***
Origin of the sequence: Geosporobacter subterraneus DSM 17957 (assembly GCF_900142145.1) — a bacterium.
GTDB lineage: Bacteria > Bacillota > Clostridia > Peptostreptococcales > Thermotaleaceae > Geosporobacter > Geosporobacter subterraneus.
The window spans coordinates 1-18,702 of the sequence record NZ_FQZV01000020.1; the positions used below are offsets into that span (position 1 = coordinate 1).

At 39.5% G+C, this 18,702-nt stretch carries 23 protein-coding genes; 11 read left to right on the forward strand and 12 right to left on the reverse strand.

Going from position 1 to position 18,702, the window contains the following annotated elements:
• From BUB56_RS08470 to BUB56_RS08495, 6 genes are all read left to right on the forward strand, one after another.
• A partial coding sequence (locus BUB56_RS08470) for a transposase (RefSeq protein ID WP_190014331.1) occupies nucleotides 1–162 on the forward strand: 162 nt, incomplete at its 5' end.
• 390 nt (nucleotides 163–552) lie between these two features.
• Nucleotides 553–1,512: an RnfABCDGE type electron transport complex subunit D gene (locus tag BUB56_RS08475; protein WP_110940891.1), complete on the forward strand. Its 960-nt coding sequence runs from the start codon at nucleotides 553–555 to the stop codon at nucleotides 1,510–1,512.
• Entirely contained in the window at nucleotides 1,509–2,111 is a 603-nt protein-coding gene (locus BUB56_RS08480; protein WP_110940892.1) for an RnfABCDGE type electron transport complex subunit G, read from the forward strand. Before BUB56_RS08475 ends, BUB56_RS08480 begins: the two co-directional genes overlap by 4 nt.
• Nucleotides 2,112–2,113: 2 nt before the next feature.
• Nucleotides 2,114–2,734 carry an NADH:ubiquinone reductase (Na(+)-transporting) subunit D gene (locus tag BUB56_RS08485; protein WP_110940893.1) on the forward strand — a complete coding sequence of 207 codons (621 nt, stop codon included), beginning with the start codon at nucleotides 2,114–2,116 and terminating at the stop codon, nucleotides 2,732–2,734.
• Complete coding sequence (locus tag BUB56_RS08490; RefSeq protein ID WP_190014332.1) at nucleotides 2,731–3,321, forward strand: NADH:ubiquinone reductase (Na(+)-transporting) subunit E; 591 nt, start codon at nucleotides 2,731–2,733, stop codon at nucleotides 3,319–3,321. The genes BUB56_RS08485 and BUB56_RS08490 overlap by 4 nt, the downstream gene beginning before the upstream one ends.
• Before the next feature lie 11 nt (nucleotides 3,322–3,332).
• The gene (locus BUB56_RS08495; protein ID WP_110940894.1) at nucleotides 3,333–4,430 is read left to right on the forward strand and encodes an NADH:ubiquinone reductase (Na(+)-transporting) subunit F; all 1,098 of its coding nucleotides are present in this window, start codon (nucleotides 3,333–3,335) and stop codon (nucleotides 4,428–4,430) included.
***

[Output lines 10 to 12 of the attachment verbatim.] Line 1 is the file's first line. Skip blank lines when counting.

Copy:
• Entirely contained in the window at nucleotides 1,509–2,111 is a 603-nt protein-coding gene (locus BUB56_RS08480; protein WP_110940892.1) for an RnfABCDGE type electron transport complex subunit G, read from the forward strand. Before BUB56_RS08475 ends, BUB56_RS08480 begins: the two co-directional genes overlap by 4 nt.
• Nucleotides 2,112–2,113: 2 nt before the next feature.
• Nucleotides 2,114–2,734 carry an NADH:ubiquinone reductase (Na(+)-transporting) subunit D gene (locus tag BUB56_RS08485; protein WP_110940893.1) on the forward strand — a complete coding sequence of 207 codons (621 nt, stop codon included), beginning with the start codon at nucleotides 2,114–2,116 and terminating at the stop codon, nucleotides 2,732–2,734.